CES 2009 - Wrap Up
by, 01-14-2009 at 07:50 AM (2740 Views)
Tom Berry (bugbyte) and I talk about our closing thoughts on CES 2009. The main theme this year from CES is having all of your devices connected and having location aware content. The biggest challenge is going to be for device manufacturers and software developers to create products which will deliver this explosion of data in a way that users can consume it. These products must be aware of the users activity and location. For example, if you are sitting down you will consume and control data in a different way than you would if you were walking or driving a car. Our favorites from this year were Airbiquity's innovations, Intel SSD, and the hardware that Giantec is developing for themselves(here and here) and for Intel. We are also very excited about the possibilities that ICO's satellite system opens up.
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i think i need to see a 7 inch monitor running off DVI before i can comment. i believe there is a Xenarc model that does this, but requires quite an ugly external box. What's the quality like with this?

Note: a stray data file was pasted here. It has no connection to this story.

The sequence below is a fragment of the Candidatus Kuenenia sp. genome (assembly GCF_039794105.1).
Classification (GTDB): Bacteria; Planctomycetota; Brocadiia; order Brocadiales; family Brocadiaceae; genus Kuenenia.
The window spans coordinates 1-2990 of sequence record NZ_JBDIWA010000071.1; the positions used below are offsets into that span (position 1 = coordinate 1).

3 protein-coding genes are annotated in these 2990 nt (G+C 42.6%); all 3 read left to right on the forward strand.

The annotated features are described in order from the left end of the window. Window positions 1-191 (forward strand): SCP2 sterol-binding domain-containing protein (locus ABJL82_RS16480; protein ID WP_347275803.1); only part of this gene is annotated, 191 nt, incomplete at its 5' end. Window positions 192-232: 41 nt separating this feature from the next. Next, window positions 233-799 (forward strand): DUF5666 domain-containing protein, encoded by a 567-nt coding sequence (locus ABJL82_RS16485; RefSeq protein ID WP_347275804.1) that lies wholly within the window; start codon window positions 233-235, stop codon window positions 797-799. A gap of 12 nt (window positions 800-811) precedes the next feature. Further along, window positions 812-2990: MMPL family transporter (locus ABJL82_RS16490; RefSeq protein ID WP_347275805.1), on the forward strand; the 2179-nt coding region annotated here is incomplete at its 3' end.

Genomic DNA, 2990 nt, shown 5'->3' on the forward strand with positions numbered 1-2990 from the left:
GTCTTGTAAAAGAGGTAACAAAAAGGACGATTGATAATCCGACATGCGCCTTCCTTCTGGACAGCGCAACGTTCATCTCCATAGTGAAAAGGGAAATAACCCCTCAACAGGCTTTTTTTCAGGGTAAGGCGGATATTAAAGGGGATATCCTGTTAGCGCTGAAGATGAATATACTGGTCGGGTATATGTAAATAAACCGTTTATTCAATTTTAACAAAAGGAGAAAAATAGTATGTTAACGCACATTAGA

This is a quote from an old nvidia forum topic:
Nov 9 2007, 11:00 PM
DVI - information goes directly from your video card to your monitor. The color of each pixel on your monitor is calculated by your video card and then sent as digital information to your monitor so that no conversion is necessary. An LCD monitor simply reads this information and displays it directly
VGA - Information is converted from digital to [red,green,blue] format. Some accuracy and time is lost in this converstion. How much is lost depends on the monitor's conversion hardware.
On a CRT monitor, there is no real image quality difference between DVI and VGA. This is because a CRT is natively based on the [red,green,blue] format for displaying each pixel.
On an LCD, you will notice a difference between the 2 formats if you look hard enough. Different LCDs will handle the conversion differently. You may start to see dithering, banding, "dancing pixels" and blander/incorrect colors when using vga on an LCD. The larger the LCD/resolution the more you will notice these differences.
DVI also has a faster data transfer rate, which means that the higher the resolution, the worse the input lag will be if you use VGA. This is very important if you play fast(twitch) shooter games.
Finally, VGA only contains the color information for your monitor's image. DVI includes more than that. That's why when you connect using DVI, you don't have to adjust your monitor's image position, phase, and clock corrections to sync. It contains exactly how/what your video card wants to display.
If you hook up your LCD with VGA, you will notice that several monitor adjustments become available were they were not under DVI. That is because DVI carries all the information your monitor needs to configure itself where as VGA does not.
There are many technical differences, but these are the ones that I could remember on the spot. If you have any more questions, feel free to ask.